And as a final note for now: we’re in no danger from this. I normally wouldn’t bother writing that, but a lot of people seem jittery due to 1) the 2012 nonsense, b) the recent (coincidental) solar flares, and γ) the asteroids (DA14 and AG5) I wrote about last week. So to proclude any fear-mongering, I’ll just say this supernova is something like 400 million trillion kilometers away, and probably won’t even get bright enough to see in binoculars. I hope that helps assuage any fears.

Image credit: ESO

CATEGORIZED UNDER: Astronomy, Pretty pictures
MORE ABOUT: M95, supernova

Comments (31)

  1. Don’t you love how in astronomy 35-40 million light years is considered “nearby?”


  2. All photos are under copyright as soon as they are taken.

    What you’re looking for (with a very limited budget) are pictures with a CreativeCommons (CC) license, which generally means for non-commercial use (and for purposes of education on your web page it might be considered non-commercial use, but I’m not an expert) that you’ll provide photo credit in exchange to its use.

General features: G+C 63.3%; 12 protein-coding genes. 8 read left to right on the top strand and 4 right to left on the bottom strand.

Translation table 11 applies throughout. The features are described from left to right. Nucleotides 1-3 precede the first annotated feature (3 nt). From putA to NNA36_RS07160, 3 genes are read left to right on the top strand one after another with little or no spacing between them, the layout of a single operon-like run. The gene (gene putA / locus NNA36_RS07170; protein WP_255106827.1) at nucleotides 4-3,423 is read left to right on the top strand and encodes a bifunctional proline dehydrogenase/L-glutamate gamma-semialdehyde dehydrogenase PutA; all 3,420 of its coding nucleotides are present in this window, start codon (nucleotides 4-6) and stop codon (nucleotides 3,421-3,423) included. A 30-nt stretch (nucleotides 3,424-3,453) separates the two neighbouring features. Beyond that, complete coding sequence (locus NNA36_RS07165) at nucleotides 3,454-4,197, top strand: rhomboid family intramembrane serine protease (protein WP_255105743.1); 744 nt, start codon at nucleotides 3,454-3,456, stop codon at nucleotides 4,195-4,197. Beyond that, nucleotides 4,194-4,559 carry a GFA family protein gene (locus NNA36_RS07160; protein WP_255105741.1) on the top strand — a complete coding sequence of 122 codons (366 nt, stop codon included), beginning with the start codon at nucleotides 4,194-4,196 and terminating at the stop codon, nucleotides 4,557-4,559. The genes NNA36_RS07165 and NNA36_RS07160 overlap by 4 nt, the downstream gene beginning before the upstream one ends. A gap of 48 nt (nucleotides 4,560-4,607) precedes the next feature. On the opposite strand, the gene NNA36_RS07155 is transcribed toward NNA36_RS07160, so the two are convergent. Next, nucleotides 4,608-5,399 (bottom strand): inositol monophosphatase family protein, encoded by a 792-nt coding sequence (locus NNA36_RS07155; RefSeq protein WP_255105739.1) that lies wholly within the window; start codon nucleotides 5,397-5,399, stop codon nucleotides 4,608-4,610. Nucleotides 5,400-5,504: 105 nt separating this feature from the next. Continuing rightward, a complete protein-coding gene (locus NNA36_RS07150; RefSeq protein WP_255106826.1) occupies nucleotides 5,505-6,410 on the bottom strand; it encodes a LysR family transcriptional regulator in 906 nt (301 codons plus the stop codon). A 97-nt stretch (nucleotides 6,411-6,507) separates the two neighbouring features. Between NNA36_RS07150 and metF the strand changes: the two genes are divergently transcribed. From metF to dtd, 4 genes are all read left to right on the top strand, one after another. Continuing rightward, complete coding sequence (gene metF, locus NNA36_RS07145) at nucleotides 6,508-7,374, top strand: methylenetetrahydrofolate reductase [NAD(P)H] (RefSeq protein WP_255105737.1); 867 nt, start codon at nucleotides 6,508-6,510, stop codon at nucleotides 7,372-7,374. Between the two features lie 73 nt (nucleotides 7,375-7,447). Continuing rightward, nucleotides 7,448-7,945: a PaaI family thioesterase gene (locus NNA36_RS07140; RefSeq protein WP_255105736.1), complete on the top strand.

Unfortunately, since many people have (incorrectly) begun to believe that a CC license means it’s free and in the public domain (which it isn’t,) that it’s not used as much as it probably should be.
    In many cases, if you’d send a message to the person that took a picture on Flickr, you’d be able to get their permission to use it with attribution.
    Looking forward to seeing more of the supernova in M95, and thanks for all your hard work on the blog!

  3. Bob

    Quick! To the google hangout!

  4. 2012er


  5. Gary

    Wow, thanks for the heads up!
    I’m in awe…
    Texted all my friends to link them to this article, hopefully at least one of them is one tenth as awestruck as I am at this amazing Universe we’re a part of that we are able to observe and wonder at.

  6. Chris Rademacher

    Love it – Will be my first

  7. Infinite123Lifer

    My sister and I and her daughter, my niece are all Leo’s. Astrology, ok, I know. But I just told my sis, “hey, there is a possible supernova in the Leo group of galaxies!” her response “of course! there’s always something super in the Leo group.” :)

  8. Brock